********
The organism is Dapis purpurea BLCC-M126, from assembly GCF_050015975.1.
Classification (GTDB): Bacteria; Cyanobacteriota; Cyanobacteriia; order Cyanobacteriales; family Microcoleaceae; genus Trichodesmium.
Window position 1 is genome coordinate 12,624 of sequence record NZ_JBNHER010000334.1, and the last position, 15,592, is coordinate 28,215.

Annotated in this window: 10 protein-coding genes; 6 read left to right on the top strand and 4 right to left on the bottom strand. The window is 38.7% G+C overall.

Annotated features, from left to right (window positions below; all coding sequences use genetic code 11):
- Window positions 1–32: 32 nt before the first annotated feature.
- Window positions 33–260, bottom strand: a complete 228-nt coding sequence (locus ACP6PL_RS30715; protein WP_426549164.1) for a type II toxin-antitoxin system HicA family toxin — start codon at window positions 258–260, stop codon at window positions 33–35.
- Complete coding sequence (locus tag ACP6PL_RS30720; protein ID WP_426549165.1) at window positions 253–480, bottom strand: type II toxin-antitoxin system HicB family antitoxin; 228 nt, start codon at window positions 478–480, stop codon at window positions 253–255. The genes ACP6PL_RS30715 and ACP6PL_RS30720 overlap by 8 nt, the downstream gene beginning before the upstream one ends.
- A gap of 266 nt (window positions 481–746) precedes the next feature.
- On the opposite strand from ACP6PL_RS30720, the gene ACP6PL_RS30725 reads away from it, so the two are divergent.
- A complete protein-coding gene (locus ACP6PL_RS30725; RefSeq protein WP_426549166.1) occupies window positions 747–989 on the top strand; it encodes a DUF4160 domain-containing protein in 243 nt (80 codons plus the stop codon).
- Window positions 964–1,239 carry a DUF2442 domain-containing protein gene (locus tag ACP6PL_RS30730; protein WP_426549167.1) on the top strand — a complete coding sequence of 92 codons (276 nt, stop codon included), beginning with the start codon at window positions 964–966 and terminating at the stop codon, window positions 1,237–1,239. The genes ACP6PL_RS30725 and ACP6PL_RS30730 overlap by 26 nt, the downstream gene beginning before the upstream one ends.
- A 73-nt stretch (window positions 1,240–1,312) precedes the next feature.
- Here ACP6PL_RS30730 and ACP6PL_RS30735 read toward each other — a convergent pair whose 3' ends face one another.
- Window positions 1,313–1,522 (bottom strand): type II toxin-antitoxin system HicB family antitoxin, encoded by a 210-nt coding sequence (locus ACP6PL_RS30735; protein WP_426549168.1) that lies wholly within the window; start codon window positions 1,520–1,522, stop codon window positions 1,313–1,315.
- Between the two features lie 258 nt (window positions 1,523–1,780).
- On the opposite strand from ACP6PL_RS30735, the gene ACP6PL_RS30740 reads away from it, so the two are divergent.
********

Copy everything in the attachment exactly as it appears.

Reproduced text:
The organism is Dapis purpurea BLCC-M126, from assembly GCF_050015975.1.
Classification (GTDB): Bacteria; Cyanobacteriota; Cyanobacteriia; order Cyanobacteriales; family Microcoleaceae; genus Trichodesmium.
Window position 1 is genome coordinate 12,624 of sequence record NZ_JBNHER010000334.1, and the last position, 15,592, is coordinate 28,215.

Annotated in this window: 10 protein-coding genes; 6 read left to right on the top strand and 4 right to left on the bottom strand. The window is 38.7% G+C overall.

Annotated features, from left to right (window positions below; all coding sequences use genetic code 11):
- Window positions 1–32: 32 nt before the first annotated feature.
- Window positions 33–260, bottom strand: a complete 228-nt coding sequence (locus ACP6PL_RS30715; protein WP_426549164.1) for a type II toxin-antitoxin system HicA family toxin — start codon at window positions 258–260, stop codon at window positions 33–35.
- Complete coding sequence (locus tag ACP6PL_RS30720; protein ID WP_426549165.1) at window positions 253–480, bottom strand: type II toxin-antitoxin system HicB family antitoxin; 228 nt, start codon at window positions 478–480, stop codon at window positions 253–255. The genes ACP6PL_RS30715 and ACP6PL_RS30720 overlap by 8 nt, the downstream gene beginning before the upstream one ends.
- A gap of 266 nt (window positions 481–746) precedes the next feature.
- On the opposite strand from ACP6PL_RS30720, the gene ACP6PL_RS30725 reads away from it, so the two are divergent.
- A complete protein-coding gene (locus ACP6PL_RS30725; RefSeq protein WP_426549166.1) occupies window positions 747–989 on the top strand; it encodes a DUF4160 domain-containing protein in 243 nt (80 codons plus the stop codon).
- Window positions 964–1,239 carry a DUF2442 domain-containing protein gene (locus tag ACP6PL_RS30730; protein WP_426549167.1) on the top strand — a complete coding sequence of 92 codons (276 nt, stop codon included), beginning with the start codon at window positions 964–966 and terminating at the stop codon, window positions 1,237–1,239. The genes ACP6PL_RS30725 and ACP6PL_RS30730 overlap by 26 nt, the downstream gene beginning before the upstream one ends.
- A 73-nt stretch (window positions 1,240–1,312) precedes the next feature.
- Here ACP6PL_RS30730 and ACP6PL_RS30735 read toward each other — a convergent pair whose 3' ends face one another.
- Window positions 1,313–1,522 (bottom strand): type II toxin-antitoxin system HicB family antitoxin, encoded by a 210-nt coding sequence (locus ACP6PL_RS30735; protein WP_426549168.1) that lies wholly within the window; start codon window positions 1,520–1,522, stop codon window positions 1,313–1,315.
- Between the two features lie 258 nt (window positions 1,523–1,780).
- On the opposite strand from ACP6PL_RS30735, the gene ACP6PL_RS30740 reads away from it, so the two are divergent.